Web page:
Skip to Main Content
It looks like you're using Internet Explorer 11 or older. This website works best with modern browsers such as the latest versions of Chrome, Firefox, Safari, and Edge. If you continue with this browser, you may see unexpected results.

Judges

Posted 6/1/2020
Open to the public Monday through Friday, 8:30 a.m. to 4:30 p.m.
Free access to Westlaw, Lexis Advance, and HeinOnline
A to Z Database List

Introduction

Selection of Judges

Selecting judges in New Hampshire is a three-step process involving three groups. First, the New Hampshire Judicial Selection Commission compiles a list of qualified candidates and sends it to the Governor. Then, the Governor nominates a judge from that list. Finally, the Executive Council votes yes or no to confirm the nomination. Pursuant to NH RSA 4:44, the Executive Council must hold a public hearing prior to confirmation of a judicial appointment. Notice must be given at least seven days prior in at least two newspapers of statewide circulation. Members of the public are encouraged to offer testimony at this hearing. This is the process for all judicial appointments, from the Circuit Court to the Supreme Court.

Judges in New Hampshire do not need to have law degrees and do not need to be members of the New Hampshire Bar Association though, in current practice, all judges are members of the Bar Association. The New Hampshire Constitution and RSA 493:2 provides that judges may serve only until age 70.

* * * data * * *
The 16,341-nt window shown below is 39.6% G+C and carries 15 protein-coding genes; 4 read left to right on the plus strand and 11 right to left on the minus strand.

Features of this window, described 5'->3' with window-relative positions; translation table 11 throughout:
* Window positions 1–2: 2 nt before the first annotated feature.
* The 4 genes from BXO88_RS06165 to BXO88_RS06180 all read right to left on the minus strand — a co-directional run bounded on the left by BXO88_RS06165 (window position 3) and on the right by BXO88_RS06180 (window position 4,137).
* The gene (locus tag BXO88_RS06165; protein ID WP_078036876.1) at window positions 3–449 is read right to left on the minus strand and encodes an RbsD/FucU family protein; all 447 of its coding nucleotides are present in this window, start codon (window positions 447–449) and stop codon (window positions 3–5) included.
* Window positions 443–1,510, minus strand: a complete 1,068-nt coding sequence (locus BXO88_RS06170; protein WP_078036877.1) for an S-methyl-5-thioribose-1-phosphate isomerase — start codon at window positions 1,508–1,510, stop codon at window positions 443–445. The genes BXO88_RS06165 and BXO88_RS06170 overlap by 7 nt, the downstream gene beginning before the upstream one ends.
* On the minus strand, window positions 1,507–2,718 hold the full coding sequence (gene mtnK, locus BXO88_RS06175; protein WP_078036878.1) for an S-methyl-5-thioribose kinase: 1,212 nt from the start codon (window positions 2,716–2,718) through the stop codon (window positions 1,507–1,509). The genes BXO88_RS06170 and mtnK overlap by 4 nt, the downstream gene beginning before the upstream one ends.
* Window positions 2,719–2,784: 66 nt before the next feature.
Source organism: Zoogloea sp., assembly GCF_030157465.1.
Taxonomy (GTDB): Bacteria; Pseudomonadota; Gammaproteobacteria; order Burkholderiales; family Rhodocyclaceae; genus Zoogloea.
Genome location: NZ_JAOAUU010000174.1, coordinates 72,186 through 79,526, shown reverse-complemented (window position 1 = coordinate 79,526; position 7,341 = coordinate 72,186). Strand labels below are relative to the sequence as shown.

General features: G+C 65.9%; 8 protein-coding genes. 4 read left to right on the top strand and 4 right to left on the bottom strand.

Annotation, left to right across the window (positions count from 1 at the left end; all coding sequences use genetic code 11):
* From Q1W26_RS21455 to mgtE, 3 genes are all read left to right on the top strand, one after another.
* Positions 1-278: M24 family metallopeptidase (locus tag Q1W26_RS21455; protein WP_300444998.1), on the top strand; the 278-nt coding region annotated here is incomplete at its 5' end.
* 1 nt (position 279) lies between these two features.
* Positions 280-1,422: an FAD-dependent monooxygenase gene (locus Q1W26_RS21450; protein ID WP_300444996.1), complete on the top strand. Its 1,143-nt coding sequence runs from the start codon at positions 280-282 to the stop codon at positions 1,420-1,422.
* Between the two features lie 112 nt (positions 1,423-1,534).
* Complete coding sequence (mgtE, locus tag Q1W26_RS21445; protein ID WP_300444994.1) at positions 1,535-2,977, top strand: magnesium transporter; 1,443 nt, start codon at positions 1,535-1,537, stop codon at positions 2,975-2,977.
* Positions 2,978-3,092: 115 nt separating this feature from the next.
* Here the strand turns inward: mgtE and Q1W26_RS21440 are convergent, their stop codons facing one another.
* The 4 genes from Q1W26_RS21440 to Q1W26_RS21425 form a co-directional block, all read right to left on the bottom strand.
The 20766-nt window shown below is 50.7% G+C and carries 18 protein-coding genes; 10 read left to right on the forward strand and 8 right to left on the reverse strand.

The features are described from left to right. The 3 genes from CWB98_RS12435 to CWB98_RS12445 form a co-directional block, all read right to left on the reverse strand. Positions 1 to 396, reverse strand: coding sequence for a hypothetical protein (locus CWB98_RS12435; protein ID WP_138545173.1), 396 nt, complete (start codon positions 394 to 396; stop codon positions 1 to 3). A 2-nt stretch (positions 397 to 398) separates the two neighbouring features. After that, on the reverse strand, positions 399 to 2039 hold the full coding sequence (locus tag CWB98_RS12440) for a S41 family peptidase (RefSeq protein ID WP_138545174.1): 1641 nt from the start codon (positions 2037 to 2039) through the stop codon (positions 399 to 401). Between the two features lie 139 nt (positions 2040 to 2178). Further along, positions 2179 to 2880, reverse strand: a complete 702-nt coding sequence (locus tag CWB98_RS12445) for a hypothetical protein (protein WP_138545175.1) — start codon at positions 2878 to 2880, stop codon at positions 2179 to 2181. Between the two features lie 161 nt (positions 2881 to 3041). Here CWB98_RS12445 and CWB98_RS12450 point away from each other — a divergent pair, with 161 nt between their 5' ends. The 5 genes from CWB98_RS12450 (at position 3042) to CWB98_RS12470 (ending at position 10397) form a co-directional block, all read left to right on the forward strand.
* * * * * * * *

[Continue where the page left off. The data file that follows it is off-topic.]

Judicial Ethics and Discipline: The Code of Judicial Conduct

In 1973, New Hampshire was among the first states to adopt the code of judicial conduct that had been approved just a few months earlier by the American Bar Association. With that action, New Hampshire formally recognized that supervision over the conduct of judges is essential to sustain public confidence in the justice system. Since 1977, the New Hampshire Supreme Court has overseen the disciplinary process for judges through the Judicial Conduct Committee. The Judicial Conduct Committee investigates complaints about a judge's conduct and imposes or recommends discipline, if appropriate, against a judge who violates the Code of Judicial Conduct.

The Code of Judicial Conduct is set out in Supreme Court Rule 38. The Code establishes standards for the ethical conduct of judges. It consists of four broad statements called Canons. Each Canon has its own text and a Commentary. There is also a Terminology section, which gives definitions, and an Application section, which tells to whom the Canons apply. 

The general purpose of the Code of Judicial Conduct is to promote public confidence in the integrity and impartiality of the judiciary. The four Canons are: 

Canon 1: A judge shall uphold and promote the independence, integrity, and impartiality of the judiciary, and shall avoid impropriety and the appearance of impropriety.

Canon 2: A judge shall perform the duties of judicial office impartially, competently, and diligently

Canon 3: A judge shall conduct the judge’s personal and extrajudicial activities to minimize the risk of conflict with the obligations of judicial office.

Canon 4: A judge or judicial candidate shall refrain from inappropriate political activity

Pursuant to Supreme Court Rule 38, these Canons apply to anyone who is an officer of a judicial system and who performs judicial functions. 

Please remember that this guide is for information purposes only and is not comprehensive.  It is intended as a starting point for research, to illustrate the various sources of the law, and to provide guidance in their use. NH Law About ... is not a substitute for the services of an attorney.